11. The dynamical mass ejection from binary neutron star mergers: Radiation-hydrodynamics study in general relativity

    E-Print Network [OSTI]

    Sekiguchi, Yuichiro; Kyutoku, Koutarou; Shibata, Masaru

    2015-01-01T23:59:59.000Z

    We perform radiation-hydrodynamics simulations of binary neutron star mergers in numerical relativity on the Japanese "K" supercomputer, taking into account neutrino cooling and heating by an updated leakage-plus-transfer scheme for the first time. Neutron stars are modeled by three modern finite-temperature equations of state (EOS) developed by Hempel and his collaborators. We find that the electron fraction has a broad distribution due to the weak processes and shock heating. The properties of the ejecta such as total mass, average electron fraction, and thermal energy depend strongly on the EOS. Only for a soft EOS (the so-called SFHo), the ejecta mass exceeds $0.01M_{\\odot}$. In this case, the electron fraction has a broad distribution which is well-suited for the production of the solar-like $r$-process abundance. For the other stiff EOS (DD2 and TM1), for which a long-lived massive neutron star is formed after the merger, the ejecta mass is smaller than $0.01M_{\\odot}$, although broad electron-fraction ...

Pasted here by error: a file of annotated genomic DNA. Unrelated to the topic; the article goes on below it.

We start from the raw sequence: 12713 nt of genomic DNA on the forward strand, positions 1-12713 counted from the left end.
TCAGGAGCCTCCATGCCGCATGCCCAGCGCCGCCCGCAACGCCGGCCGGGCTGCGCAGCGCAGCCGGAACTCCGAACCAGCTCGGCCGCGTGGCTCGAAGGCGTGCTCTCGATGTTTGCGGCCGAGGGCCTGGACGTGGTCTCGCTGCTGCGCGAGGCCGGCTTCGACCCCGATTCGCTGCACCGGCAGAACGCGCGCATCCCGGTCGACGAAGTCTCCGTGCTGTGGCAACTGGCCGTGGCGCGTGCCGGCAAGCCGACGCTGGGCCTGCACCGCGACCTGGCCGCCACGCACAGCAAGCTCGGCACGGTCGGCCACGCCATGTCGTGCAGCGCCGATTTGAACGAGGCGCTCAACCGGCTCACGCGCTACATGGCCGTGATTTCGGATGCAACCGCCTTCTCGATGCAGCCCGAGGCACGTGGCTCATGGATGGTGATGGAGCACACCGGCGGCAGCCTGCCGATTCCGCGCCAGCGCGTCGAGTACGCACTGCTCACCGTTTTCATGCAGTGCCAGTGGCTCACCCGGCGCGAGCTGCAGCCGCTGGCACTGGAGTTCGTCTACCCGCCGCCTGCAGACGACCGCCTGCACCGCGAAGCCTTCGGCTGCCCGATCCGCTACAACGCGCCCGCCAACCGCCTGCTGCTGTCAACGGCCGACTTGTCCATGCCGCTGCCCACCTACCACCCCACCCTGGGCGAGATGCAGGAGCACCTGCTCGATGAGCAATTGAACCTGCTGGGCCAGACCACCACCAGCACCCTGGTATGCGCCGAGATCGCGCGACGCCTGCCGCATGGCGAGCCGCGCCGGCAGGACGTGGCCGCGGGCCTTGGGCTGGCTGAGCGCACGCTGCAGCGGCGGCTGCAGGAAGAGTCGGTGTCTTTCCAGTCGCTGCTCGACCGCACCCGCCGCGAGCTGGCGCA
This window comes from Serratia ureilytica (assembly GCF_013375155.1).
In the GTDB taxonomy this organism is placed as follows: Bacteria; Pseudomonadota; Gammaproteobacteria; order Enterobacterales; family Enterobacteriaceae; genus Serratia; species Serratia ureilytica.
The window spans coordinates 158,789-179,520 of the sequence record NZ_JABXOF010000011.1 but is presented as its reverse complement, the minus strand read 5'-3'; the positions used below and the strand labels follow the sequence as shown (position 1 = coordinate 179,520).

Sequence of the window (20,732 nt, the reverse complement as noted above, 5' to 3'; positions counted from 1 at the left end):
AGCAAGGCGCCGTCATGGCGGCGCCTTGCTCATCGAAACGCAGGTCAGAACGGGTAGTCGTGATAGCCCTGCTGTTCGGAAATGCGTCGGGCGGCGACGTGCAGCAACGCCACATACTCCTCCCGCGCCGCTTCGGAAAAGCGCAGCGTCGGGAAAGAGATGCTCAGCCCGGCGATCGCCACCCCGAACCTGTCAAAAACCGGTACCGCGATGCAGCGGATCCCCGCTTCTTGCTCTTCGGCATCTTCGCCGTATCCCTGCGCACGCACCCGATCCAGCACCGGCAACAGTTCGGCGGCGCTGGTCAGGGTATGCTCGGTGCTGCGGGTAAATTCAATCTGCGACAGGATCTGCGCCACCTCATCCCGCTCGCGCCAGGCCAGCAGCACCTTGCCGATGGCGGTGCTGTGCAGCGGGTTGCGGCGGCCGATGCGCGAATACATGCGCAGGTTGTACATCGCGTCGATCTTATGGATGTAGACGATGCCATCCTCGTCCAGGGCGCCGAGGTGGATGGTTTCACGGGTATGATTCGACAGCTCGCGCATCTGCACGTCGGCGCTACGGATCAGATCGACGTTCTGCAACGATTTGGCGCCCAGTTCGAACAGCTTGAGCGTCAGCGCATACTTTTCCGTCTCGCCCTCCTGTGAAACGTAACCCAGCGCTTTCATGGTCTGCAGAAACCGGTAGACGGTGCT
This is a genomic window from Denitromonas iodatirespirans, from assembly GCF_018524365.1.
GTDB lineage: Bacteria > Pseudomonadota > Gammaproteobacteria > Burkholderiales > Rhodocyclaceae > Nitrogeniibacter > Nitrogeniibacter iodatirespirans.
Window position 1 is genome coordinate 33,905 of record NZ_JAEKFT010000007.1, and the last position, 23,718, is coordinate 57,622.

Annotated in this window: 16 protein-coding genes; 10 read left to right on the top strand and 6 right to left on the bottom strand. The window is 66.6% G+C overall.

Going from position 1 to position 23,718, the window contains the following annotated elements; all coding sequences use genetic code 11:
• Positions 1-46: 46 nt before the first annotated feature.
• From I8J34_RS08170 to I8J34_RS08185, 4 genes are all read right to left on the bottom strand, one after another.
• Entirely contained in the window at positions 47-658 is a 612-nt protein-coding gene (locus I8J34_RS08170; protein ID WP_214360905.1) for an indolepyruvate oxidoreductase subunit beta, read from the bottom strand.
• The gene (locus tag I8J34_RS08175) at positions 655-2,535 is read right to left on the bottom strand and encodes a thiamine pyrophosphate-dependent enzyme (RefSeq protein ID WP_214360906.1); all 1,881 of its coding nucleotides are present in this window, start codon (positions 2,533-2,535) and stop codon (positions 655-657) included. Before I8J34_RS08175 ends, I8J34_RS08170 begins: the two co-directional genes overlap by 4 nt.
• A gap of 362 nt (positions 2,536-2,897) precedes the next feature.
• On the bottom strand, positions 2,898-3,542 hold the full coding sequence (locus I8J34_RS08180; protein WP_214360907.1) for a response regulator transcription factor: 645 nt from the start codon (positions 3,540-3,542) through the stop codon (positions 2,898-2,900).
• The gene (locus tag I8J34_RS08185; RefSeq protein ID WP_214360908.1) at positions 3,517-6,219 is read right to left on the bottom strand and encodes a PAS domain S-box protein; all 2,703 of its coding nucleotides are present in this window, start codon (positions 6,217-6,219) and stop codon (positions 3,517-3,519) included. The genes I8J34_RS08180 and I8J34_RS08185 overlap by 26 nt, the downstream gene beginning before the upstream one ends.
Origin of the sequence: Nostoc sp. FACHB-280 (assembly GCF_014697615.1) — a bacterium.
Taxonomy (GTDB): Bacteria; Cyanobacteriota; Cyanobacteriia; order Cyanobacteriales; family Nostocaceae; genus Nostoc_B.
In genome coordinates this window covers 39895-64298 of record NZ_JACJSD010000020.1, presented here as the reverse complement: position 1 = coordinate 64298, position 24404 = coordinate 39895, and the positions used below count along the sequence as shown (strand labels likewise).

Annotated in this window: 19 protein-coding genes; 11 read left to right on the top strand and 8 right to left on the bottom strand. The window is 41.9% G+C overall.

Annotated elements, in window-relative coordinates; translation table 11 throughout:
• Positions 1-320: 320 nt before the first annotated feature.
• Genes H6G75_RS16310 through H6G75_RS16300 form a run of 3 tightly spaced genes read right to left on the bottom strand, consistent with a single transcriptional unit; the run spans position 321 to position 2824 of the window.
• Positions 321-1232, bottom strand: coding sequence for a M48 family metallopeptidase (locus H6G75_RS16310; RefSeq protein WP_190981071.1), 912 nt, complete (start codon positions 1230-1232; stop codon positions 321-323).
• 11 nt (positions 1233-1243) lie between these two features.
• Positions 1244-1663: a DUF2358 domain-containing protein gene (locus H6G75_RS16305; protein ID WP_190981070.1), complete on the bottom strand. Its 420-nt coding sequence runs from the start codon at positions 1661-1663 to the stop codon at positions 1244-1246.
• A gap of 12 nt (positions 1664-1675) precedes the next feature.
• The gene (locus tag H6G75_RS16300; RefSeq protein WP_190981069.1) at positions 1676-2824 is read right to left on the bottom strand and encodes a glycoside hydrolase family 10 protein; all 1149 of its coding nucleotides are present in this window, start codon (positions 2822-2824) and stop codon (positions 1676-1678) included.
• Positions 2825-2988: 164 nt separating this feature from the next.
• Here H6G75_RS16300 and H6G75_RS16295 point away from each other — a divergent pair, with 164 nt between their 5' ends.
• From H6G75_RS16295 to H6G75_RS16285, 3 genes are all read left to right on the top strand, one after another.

12. V444 Cyg X-ray and polarimetric variability: Radiative and Coriolis forces shape the wind collision region

    E-Print Network [OSTI]

    Lomax, Jamie R; Hoffman, Jennifer L; Russell, Christopher M P; De Becker, Michael; Corcoran, Michael F; Davidson, James W; Neilson, Hilding R; Owocki, Stan; Pittard, Julian M; Pollock, Andy M T

    2014-01-01T23:59:59.000Z

    We present results from a study of the eclipsing, colliding-wind binary V444 Cyg that uses a combination of X-ray and optical spectropolarimetric methods to describe the 3-D nature of the shock and wind structure within the system. We have created the most complete X-ray light curve of V444 Cyg to date using 40 ksec of new data from Swift, and 200 ksec of new and archived XMM-Newton observations. In addition, we have characterized the intrinsic, polarimetric phase-dependent behavior of the strongest optical emission lines using data obtained with the University of Wisconsin's Half-Wave Spectropolarimeter. We have detected evidence of the Coriolis distortion of the wind-wind collision in the X-ray regime, which manifests itself through asymmetric behavior around the eclipses in the system's X-ray light curves. The large opening angle of the X-ray emitting region, as well as its location (i.e. the WN wind does not collide with the O star, but rather its wind) are evidence of radiative braking/inhibition occurri...

  13. JOURNAL DE PHYSIQUE Colloque C4, supplkment au no 7 , Tome 39, Juillet 1978,page C4-221 STRATOSPHERIC POLLUTION RELATED ULTRAVIOLET RADIATION